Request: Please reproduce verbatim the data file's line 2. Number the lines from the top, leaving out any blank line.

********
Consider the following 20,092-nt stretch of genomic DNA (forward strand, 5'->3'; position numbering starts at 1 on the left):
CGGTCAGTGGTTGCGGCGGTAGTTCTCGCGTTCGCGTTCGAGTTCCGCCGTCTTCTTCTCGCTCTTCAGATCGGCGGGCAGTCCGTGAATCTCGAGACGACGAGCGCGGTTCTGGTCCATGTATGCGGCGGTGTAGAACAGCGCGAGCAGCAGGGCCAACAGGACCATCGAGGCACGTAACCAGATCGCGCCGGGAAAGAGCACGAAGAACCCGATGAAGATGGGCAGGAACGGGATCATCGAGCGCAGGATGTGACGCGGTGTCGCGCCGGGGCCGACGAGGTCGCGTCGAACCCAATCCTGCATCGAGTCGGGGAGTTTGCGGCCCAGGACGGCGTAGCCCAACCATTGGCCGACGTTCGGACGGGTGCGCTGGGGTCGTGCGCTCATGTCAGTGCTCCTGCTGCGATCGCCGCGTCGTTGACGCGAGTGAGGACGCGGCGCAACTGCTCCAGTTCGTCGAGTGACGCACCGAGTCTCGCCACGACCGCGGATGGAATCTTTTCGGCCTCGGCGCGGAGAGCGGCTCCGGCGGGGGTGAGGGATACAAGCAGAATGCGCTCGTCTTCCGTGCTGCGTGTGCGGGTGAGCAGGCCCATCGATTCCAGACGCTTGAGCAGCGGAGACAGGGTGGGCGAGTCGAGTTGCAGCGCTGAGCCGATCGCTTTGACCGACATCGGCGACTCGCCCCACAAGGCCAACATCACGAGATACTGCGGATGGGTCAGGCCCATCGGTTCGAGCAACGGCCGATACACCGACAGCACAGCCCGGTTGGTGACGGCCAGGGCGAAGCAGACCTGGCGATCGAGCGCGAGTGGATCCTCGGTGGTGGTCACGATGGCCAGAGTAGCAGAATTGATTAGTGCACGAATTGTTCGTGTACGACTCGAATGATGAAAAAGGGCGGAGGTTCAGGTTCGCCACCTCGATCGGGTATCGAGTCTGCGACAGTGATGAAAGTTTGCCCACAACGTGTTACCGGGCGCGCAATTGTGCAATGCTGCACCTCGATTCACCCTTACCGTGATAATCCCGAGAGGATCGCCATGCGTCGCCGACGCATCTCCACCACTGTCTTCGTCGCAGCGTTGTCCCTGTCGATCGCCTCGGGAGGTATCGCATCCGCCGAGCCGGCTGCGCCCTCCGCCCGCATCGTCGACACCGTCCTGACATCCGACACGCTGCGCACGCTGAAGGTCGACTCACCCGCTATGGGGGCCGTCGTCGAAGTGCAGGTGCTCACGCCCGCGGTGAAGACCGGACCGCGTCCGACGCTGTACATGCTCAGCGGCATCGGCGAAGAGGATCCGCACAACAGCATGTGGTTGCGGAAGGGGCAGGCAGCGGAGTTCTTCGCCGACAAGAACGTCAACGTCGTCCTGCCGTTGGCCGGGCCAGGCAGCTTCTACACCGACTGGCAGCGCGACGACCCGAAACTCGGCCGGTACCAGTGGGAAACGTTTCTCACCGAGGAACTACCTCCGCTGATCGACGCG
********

CGGTCAGTGGTTGCGGCGGTAGTTCTCGCGTTCGCGTTCGAGTTCCGCCGTCTTCTTCTCGCTCTTCAGATCGGCGGGCAGTCCGTGAATCTCGAGACGACGAGCGCGGTTCTGGTCCATGTATGCGGCGGTGTAGAACAGCGCGAGCAGCAGGGCCAACAGGACCATCGAGGCACGTAACCAGATCGCGCCGGGAAAGAGCACGAAGAACCCGATGAAGATGGGCAGGAACGGGATCATCGAGCGCAGGATGTGACGCGGTGTCGCGCCGGGGCCGACGAGGTCGCGTCGAACCCAATCCTGCATCGAGTCGGGGAGTTTGCGGCCCAGGACGGCGTAGCCCAACCATTGGCCGACGTTCGGACGGGTGCGCTGGGGTCGTGCGCTCATGTCAGTGCTCCTGCTGCGATCGCCGCGTCGTTGACGCGAGTGAGGACGCGGCGCAACTGCTCCAGTTCGTCGAGTGACGCACCGAGTCTCGCCACGACCGCGGATGGAATCTTTTCGGCCTCGGCGCGGAGAGCGGCTCCGGCGGGGGTGAGGGATACAAGCAGAATGCGCTCGTCTTCCGTGCTGCGTGTGCGGGTGAGCAGGCCCATCGATTCCAGACGCTTGAGCAGCGGAGACAGGGTGGGCGAGTCGAGTTGCAGCGCTGAGCCGATCGCTTTGACCGACATCGGCGACTCGCCCCACAAGGCCAACATCACGAGATACTGCGGATGGGTCAGGCCCATCGGTTCGAGCAACGGCCGATACACCGACAGCACAGCCCGGTTGGTGACGGCCAGGGCGAAGCAGACCTGGCGATCGAGCGCGAGTGGATCCTCGGTGGTGGTCACGATGGCCAGAGTAGCAGAATTGATTAGTGCACGAATTGTTCGTGTACGACTCGAATGATGAAAAAGGGCGGAGGTTCAGGTTCGCCACCTCGATCGGGTATCGAGTCTGCGACAGTGATGAAAGTTTGCCCACAACGTGTTACCGGGCGCGCAATTGTGCAATGCTGCACCTCGATTCACCCTTACCGTGATAATCCCGAGAGGATCGCCATGCGTCGCCGACGCATCTCCACCACTGTCTTCGTCGCAGCGTTGTCCCTGTCGATCGCCTCGGGAGGTATCGCATCCGCCGAGCCGGCTGCGCCCTCCGCCCGCATCGTCGACACCGTCCTGACATCCGACACGCTGCGCACGCTGAAGGTCGACTCACCCGCTATGGGGGCCGTCGTCGAAGTGCAGGTGCTCACGCCCGCGGTGAAGACCGGACCGCGTCCGACGCTGTACATGCTCAGCGGCATCGGCGAAGAGGATCCGCACAACAGCATGTGGTTGCGGAAGGGGCAGGCAGCGGAGTTCTTCGCCGACAAGAACGTCAACGTCGTCCTGCCGTTGGCCGGGCCAGGCAGCTTCTACACCGACTGGCAGCGCGACGACCCGAAACTCGGCCGGTACCAGTGGGAAACGTTTCTCACCGAGGAACTACCTCCGCTGATCGACGCG